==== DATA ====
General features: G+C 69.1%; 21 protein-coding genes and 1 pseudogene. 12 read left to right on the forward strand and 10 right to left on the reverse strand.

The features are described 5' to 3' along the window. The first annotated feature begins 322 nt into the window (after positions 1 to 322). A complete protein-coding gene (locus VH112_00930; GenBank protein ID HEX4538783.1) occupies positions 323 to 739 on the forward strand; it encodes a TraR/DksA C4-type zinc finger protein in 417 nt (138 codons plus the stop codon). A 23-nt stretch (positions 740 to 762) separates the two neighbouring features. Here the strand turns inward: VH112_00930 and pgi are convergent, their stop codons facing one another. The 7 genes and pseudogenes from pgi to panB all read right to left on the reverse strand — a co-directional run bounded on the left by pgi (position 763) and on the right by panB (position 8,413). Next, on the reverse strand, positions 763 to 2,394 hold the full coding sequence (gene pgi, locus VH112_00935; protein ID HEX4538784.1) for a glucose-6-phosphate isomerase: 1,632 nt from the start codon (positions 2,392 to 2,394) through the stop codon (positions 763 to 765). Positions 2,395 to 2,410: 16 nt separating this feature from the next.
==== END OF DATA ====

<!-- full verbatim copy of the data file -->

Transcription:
General features: G+C 69.1%; 21 protein-coding genes and 1 pseudogene. 12 read left to right on the forward strand and 10 right to left on the reverse strand.

The features are described 5' to 3' along the window. The first annotated feature begins 322 nt into the window (after positions 1 to 322). A complete protein-coding gene (locus VH112_00930; GenBank protein ID HEX4538783.1) occupies positions 323 to 739 on the forward strand; it encodes a TraR/DksA C4-type zinc finger protein in 417 nt (138 codons plus the stop codon). A 23-nt stretch (positions 740 to 762) separates the two neighbouring features. Here the strand turns inward: VH112_00930 and pgi are convergent, their stop codons facing one another. The 7 genes and pseudogenes from pgi to panB all read right to left on the reverse strand — a co-directional run bounded on the left by pgi (position 763) and on the right by panB (position 8,413). Next, on the reverse strand, positions 763 to 2,394 hold the full coding sequence (gene pgi, locus VH112_00935; protein ID HEX4538784.1) for a glucose-6-phosphate isomerase: 1,632 nt from the start codon (positions 2,392 to 2,394) through the stop codon (positions 763 to 765). Positions 2,395 to 2,410: 16 nt separating this feature from the next.